Later, at a Masters campaign event:
One man raised his hand to ask how Masters planned to drain the swamp. He gave me a sly look. “Well, one of my friends has this acronym he calls RAGE,” he said. “Retire All Government Employees.” The crowd liked the sound of this and erupted in a cheer.
This is a serious Republican candidate for the U.S. Senate from Arizona endorsing a plan for “the overthrow of the American ‘regime.’”
I don’t object to reporting on these people. They usually keep their real ideas tucked away behind a ”sly look” because they know there’s no broad-based support for Naziism in America, despite the Herrenvolk Republicans currently going hog-wild with book burnings and eliminationist laws aimed (for the moment) at queer and transgender people, drunk with reactionary fervor on the eve of the collapse of Roe and suddenly but incorrectly feeling that a new Reich is nearly within their grasp. I do object to uncritically presenting fascism as “a position that has become quietly edgy and cool in new tech outposts like Miami and Austin.” It’s not edgy and cool, it’s the same hateful shit it was in Italy in 1919, Germany in 1933, Spain in 1939, the John Birch Society, the KKK, Orban’s Hungary. I object to writing about fascists without ever once pointing out where their movement inevitably leads.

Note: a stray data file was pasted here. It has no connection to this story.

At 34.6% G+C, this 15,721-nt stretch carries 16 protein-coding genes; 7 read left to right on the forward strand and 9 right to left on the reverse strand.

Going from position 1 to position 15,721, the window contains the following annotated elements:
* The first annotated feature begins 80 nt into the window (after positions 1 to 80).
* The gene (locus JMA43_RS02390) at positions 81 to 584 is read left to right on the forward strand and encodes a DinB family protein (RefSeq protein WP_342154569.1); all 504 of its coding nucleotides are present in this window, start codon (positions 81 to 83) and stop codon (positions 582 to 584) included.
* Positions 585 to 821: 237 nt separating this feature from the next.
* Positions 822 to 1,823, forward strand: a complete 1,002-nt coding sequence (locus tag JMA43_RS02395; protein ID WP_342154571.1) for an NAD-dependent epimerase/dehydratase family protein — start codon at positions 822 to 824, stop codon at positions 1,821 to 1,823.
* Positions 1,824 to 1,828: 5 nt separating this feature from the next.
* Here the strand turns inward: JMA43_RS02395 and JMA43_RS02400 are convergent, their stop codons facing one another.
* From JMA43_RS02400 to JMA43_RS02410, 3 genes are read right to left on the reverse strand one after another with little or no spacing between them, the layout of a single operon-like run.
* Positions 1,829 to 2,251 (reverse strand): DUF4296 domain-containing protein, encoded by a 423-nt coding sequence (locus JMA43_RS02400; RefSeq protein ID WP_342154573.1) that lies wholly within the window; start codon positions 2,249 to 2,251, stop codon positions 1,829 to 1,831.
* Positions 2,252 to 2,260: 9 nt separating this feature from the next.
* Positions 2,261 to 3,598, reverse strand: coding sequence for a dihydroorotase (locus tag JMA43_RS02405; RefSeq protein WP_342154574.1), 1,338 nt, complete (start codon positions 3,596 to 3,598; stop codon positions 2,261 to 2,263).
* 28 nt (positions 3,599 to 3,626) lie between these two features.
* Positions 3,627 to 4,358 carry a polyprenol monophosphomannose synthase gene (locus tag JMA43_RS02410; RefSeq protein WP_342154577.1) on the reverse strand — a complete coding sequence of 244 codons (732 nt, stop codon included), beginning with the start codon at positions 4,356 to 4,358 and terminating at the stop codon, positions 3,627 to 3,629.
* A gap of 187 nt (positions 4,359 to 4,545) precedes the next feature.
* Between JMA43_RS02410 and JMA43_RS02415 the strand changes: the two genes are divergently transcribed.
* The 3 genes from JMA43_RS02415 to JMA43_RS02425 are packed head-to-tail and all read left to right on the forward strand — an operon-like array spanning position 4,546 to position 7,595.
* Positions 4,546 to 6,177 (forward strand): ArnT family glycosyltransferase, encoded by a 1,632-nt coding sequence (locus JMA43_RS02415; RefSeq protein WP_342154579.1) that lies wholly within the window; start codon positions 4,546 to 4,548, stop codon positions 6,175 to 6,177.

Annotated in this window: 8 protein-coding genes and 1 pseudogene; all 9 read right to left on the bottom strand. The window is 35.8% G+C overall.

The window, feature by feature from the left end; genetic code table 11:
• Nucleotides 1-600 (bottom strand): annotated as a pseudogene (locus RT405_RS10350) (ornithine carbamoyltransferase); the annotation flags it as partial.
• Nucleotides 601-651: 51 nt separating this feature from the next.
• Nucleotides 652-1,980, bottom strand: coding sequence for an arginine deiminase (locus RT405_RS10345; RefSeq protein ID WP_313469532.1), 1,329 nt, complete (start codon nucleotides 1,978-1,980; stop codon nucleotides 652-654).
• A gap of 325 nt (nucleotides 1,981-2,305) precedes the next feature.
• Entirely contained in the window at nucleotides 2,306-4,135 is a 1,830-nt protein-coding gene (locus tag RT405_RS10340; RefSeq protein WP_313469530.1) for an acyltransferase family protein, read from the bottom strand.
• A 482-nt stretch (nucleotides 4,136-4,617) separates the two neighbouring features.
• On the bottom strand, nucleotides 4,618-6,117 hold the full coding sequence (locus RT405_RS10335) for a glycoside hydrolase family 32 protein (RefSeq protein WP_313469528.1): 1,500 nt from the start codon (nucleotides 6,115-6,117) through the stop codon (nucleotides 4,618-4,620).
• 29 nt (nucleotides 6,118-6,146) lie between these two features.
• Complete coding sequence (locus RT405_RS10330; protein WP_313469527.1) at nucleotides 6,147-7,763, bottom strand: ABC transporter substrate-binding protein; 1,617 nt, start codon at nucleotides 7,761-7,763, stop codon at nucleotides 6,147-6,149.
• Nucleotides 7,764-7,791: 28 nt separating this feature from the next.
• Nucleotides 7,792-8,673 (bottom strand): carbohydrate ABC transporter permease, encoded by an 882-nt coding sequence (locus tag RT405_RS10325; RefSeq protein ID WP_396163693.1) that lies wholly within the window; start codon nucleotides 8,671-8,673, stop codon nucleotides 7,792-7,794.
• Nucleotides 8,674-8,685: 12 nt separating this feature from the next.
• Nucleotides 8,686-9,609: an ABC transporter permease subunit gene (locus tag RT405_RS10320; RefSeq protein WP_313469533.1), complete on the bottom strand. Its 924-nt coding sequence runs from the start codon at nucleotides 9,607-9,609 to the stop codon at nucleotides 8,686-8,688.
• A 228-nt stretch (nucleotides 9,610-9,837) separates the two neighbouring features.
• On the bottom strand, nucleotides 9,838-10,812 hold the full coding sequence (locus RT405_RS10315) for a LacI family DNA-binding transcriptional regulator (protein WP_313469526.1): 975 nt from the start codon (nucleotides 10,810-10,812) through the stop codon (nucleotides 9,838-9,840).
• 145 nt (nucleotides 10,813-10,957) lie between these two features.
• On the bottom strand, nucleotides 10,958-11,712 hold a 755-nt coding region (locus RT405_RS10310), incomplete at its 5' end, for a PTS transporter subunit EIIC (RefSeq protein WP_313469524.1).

Anyway, Vanity Fair published the piece on Adolf Hitler’s birthday.
Also Celebrating Hitler’s Birthday:
Crypto trading platform Binance launched a new promotional emoji yesterday which was: a swastika. And Elon Musk’s pretend-infrastructure and flamethrower hobby project The Boring Company announced a series C funding round of $675 million at a $5.675 billion valuation. Seems like a lot of money just to make Tesla traffic jams underground but I’m obviously no business genius.
Volume 5 of The Taco Bell Quarterly is out. I enjoyed “On Guacamole That Comes Out of a Squirt Gun” and “Monkey Brains.” I guess they’re rebooting CREEM? But they’re also de-booting CNN+, after just 1/6th of a Quibi. “This is the fastest time-to-90 on the Go90 Scale of Doomed Streaming Services ever recorded,” declared Nilay. Incredible work, everyone. And the Obamas are leaving Spotify, after collecting a reported $25 million and producing nothing of value.
Brian Feldman finally tracked down Neil, who banged out the tunes, for perhaps the most Brian Feldmaney article ever. According to Neil’s trainer Marna Kazmaier:
Neil was a Hairless Pet Rat that actually played that piano. I have trained animals for over 55 years. He also ‘Ran Shoulders’, that is he would be sitting on my shoulders (or my husbands) and we would say ‘switch’, as we joined hands, and he would run to the other person’s shoulders.
Today’s Tunes: Bomb the Music Industry!, who banged out “Stand There Until You’re Sober”